Last week I explored whether driverless cars are proving to be the disruptive force that industry visionaries predicted. In this week’s installment, I am looking at whether another predicted disruptor, the sharing economy, is living up to the hype.

There is no doubt that sharing economy innovators such as Uber, Lyft and Airbnb have created a splash in their respective industries. Other companies such as personal car-rental app Turo and group dining experience Feastly have introduced their own offerings, as have dozens of start-ups, each with their own angle and offering.

But despite the apparent success of Uber and Airbnb, has the sharing economy really struck a chord with consumers? A recent Pew Research study found that only 15% of Americans have used a ride hailing app and only 11% have used a home sharing service. While this may seem like great penetration for a technology that wasn’t used a decade ago, there is some evidence that home sharing services in particular are already on the decline as users experience less than ideal rentals and experiences.

The insurance industry appears to be embracing the marketplace after a fairly slow start, with a few outliers leading the charge. In Canada, Intact has developed a policy exclusively for Turo vehicle owners, and Aviva, Intact and others are targeting Uber drivers. In the US, a large number of insurers are jumping on the ridesharing bandwagon, including Geico and State Farm. A smaller number of companies are offering home-rental coverage. True disruptive solutions haven’t really materialize however and most offerings stick to the standard formats and rating structures.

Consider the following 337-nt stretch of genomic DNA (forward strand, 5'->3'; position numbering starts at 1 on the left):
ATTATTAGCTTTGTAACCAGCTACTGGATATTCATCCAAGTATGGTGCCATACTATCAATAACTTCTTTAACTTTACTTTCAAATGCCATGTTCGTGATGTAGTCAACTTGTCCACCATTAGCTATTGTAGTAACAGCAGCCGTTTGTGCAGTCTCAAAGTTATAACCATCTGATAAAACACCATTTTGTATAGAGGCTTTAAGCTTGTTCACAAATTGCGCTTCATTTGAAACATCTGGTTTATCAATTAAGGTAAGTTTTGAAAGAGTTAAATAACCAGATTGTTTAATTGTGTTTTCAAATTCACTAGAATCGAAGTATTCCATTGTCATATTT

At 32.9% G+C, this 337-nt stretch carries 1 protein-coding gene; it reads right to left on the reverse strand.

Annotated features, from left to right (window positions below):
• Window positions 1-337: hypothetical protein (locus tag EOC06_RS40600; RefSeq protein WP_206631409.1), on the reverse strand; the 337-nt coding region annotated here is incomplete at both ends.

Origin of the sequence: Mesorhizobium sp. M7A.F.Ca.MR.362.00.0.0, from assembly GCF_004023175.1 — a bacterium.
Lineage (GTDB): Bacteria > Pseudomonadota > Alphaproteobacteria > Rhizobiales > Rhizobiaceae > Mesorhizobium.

Perhaps the largest opportunity for insurers to date has been underwriting the service’s own insurance policy. Many service providers offer their users insurance protection while they use the service or offer an umbrella policy that sits on top of the user’s own coverage. Airbnb’s million-dollar liability insurance for the homeowner is underwritten by Lloyds while Intact underwrites Uber’s master policy in Canada. There is even a start-up, SafeShare that specializes in providing sharing economy services with insurance protection.

Has the sharing economy disrupted the insurance industry? I believe the answer is no. There are certainly a few companies benefitting from the surge in the number of services being launched, but for many, this is simply another class of business to add to their existing offerings with minimal revenue growth to date.

Next week and I going to take a look at how Telematics is doing within the industry and whether it is living up to its initial hype.

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